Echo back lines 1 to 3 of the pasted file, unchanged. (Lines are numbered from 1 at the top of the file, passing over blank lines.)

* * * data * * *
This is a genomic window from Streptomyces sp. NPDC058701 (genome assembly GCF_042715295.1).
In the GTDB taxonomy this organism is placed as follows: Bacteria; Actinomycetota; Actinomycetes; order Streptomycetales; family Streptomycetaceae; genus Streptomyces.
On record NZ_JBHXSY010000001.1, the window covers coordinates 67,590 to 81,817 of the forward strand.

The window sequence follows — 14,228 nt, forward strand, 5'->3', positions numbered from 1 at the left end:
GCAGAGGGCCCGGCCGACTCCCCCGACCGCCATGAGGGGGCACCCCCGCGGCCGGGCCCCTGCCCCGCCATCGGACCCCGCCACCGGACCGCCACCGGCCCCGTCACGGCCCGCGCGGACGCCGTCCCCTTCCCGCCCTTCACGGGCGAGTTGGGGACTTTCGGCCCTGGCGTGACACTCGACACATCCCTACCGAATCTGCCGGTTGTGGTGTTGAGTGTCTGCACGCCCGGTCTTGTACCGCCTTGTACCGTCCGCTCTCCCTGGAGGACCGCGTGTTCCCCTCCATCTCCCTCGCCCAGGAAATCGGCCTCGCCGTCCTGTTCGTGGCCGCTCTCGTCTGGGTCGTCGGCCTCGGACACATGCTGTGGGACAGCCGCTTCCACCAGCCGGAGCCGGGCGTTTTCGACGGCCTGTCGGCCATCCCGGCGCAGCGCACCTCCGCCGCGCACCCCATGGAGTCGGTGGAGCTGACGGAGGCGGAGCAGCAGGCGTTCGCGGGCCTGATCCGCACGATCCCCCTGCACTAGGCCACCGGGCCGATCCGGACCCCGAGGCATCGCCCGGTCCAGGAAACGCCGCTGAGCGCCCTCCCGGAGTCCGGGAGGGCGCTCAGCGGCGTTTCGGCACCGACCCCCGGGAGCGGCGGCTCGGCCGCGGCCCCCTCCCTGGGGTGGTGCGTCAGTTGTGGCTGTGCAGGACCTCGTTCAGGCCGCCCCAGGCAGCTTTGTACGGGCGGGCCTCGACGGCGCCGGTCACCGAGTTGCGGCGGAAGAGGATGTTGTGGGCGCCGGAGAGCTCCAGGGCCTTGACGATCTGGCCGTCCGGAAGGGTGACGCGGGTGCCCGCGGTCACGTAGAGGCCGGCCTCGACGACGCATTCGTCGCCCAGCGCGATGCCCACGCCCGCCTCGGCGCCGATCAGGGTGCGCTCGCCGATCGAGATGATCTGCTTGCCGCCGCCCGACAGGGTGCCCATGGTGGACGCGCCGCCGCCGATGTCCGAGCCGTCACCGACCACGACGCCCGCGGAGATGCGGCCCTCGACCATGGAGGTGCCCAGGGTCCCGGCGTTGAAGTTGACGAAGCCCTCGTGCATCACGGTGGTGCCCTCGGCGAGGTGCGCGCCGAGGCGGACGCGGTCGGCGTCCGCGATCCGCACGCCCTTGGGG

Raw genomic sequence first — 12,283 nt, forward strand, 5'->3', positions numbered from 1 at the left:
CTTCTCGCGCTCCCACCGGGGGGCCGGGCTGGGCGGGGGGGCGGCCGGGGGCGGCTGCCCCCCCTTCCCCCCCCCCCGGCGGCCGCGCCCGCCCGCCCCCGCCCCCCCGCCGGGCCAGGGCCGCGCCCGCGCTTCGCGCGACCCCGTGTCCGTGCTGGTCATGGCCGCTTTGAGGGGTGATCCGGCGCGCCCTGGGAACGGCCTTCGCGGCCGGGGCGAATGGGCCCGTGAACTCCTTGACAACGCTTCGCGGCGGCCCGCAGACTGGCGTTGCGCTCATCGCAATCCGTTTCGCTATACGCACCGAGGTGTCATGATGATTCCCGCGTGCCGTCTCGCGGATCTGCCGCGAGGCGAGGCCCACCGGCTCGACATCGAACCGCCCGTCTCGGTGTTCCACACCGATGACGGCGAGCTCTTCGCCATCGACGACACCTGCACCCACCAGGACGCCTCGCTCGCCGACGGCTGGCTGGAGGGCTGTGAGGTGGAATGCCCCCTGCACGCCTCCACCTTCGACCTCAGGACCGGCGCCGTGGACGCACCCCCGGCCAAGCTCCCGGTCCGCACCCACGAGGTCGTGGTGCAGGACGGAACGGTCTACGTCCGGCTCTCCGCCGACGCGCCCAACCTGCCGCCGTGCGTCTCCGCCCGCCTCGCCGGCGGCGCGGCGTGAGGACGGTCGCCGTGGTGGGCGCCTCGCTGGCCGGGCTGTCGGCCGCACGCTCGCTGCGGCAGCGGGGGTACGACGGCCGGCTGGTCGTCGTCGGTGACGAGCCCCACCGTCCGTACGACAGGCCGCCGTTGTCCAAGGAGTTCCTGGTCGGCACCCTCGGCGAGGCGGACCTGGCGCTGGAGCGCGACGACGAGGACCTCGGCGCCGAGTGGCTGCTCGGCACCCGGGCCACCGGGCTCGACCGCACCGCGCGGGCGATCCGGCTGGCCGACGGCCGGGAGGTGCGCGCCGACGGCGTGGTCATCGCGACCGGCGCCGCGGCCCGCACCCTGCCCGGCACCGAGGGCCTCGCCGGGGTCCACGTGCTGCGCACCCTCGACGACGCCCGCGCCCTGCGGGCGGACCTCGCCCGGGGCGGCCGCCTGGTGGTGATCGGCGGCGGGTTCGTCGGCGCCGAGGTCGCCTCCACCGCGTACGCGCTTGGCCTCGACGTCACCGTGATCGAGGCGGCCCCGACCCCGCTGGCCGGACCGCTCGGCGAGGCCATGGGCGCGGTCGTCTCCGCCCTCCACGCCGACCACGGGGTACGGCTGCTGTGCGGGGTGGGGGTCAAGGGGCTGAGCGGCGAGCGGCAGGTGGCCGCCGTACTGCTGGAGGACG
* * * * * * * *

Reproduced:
This is a genomic window from Streptomyces sp. NPDC058701 (genome assembly GCF_042715295.1).
In the GTDB taxonomy this organism is placed as follows: Bacteria; Actinomycetota; Actinomycetes; order Streptomycetales; family Streptomycetaceae; genus Streptomyces.
On record NZ_JBHXSY010000001.1, the window covers coordinates 67,590 to 81,817 of the forward strand.